I have replaced project/app/tests.py with a project/app/tests/ directory. The directory contains several Python files (call them apples.py, bananas.py, etc.), each of which defines one or more classes derived from TestCase (call them TestApples, TestBananas, etc.). The file project/app/tests/__init__.py contains

from apples import TestApples
from bananas import TestBananas

The command manage.py test app still works, but manage.py test app.bananas and manage.py test app.tests.bananas do not, e.g.:

ValueError: Test label 'app.bananas' does not refer to a test

manage.py test app.tests.bananas fails with the same error, but manage.py test app.tests.bananas.TestBananas is more hopeful:

ValueError: Test label 'store.tests.bananas.TestBananas' should be of the form app.TestCase or app.TestCase.test_method

The Django docs and Python docs suggest that the solution is to write a custom test runner or test collector and plug it in; this StackOverflow question goes down the same route, then seems to recommend switching to django-nose. I'd rather not unless I have to, and I'm curious to see how to make this work with Django's standard tools. Anyone have a simple(ish) solution?

  • I recently asked a very similar question. I was directed to django-nose and I happily made the switch. Work required was close to none, as no change is required to the tests themselves. Do you have specific reasons not to make the switch? – tawmas Jul 13 '11 at 20:30

In your example, if you run manage.py test app.TestBananas then you can run that specific test.

You can get everything working by making sure all your tests are imported into __init__.py but when you have lots of tests this becomes difficult to manage. If you want to run the tests in PyCharm then django-nose isn't an option.

To make this easier we can have the test suite automatically find all tests in the tests package. Just put this in __init__.py (Be sure to replace "appname"):

def suite():   
    return unittest.TestLoader().discover("appname.tests", pattern="*.py")

This still won't allow us to run specific tests. To do that you'll need to add this code at the top of __init__.py:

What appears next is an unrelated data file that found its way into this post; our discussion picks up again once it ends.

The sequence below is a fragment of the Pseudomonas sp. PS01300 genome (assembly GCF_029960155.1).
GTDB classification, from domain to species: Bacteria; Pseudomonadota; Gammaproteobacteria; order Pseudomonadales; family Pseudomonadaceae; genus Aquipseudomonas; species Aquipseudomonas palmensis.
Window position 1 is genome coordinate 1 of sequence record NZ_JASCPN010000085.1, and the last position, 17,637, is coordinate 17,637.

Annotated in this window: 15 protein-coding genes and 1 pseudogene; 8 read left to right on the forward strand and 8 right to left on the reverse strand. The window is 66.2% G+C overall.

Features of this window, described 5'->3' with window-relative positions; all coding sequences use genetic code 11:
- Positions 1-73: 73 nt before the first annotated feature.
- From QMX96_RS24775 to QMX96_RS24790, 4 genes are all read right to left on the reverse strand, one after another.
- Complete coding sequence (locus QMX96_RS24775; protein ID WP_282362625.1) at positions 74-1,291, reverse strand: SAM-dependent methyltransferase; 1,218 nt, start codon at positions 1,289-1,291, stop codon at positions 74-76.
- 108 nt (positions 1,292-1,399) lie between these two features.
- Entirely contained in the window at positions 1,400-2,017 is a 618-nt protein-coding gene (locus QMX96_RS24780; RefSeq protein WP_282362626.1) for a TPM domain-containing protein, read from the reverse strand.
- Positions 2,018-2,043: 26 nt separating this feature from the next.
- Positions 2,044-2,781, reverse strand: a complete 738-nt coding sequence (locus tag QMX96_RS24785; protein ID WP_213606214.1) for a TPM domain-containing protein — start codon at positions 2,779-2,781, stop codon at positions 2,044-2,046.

import pkgutil
import unittest

for loader, module_name, is_pkg in pkgutil.walk_packages(__path__):
    module = loader.find_module(module_name).load_module(module_name)
    for name in dir(module):
        obj = getattr(module, name)
        if isinstance(obj, type) and issubclass(obj, unittest.case.TestCase):
            exec ('%s = obj' % obj.__name__)

Now you can run all your tests via manage.py test app or specific ones via manage.py test app.TestApples


I just do this tutorial.

Edit: after django 1.6, the test discovery mechanism changed. You just have to create a folder tests with an __init__.py file inside, and put your test files there. Your test files should match test*.py pattern.

  • 1
    Thanks, that seems to be just what I'm looking for. – Greg Wilson Jul 17 '11 at 13:30
  • 2
    ick... this tutorial is gone!! – Jeff Sheffield Feb 4 '15 at 19:55
  • Thanks Tarsis, the reference here is helpful. – Jeff Sheffield Feb 5 '15 at 8:02

I use django-nose! Don't be scared of packages.


Did you try renaming your test files to "test_foo.py", instead of "foo.py", for example?

  • Yup; doesn't seem to help with "manage.py test app.bananas" (or the equivalent). Does it work for you? – Greg Wilson Jul 17 '11 at 13:30

Your Answer

By clicking “Post Your Answer”, you agree to our terms of service, privacy policy and cookie policy

Not the answer you're looking for? Browse other questions tagged or ask your own question.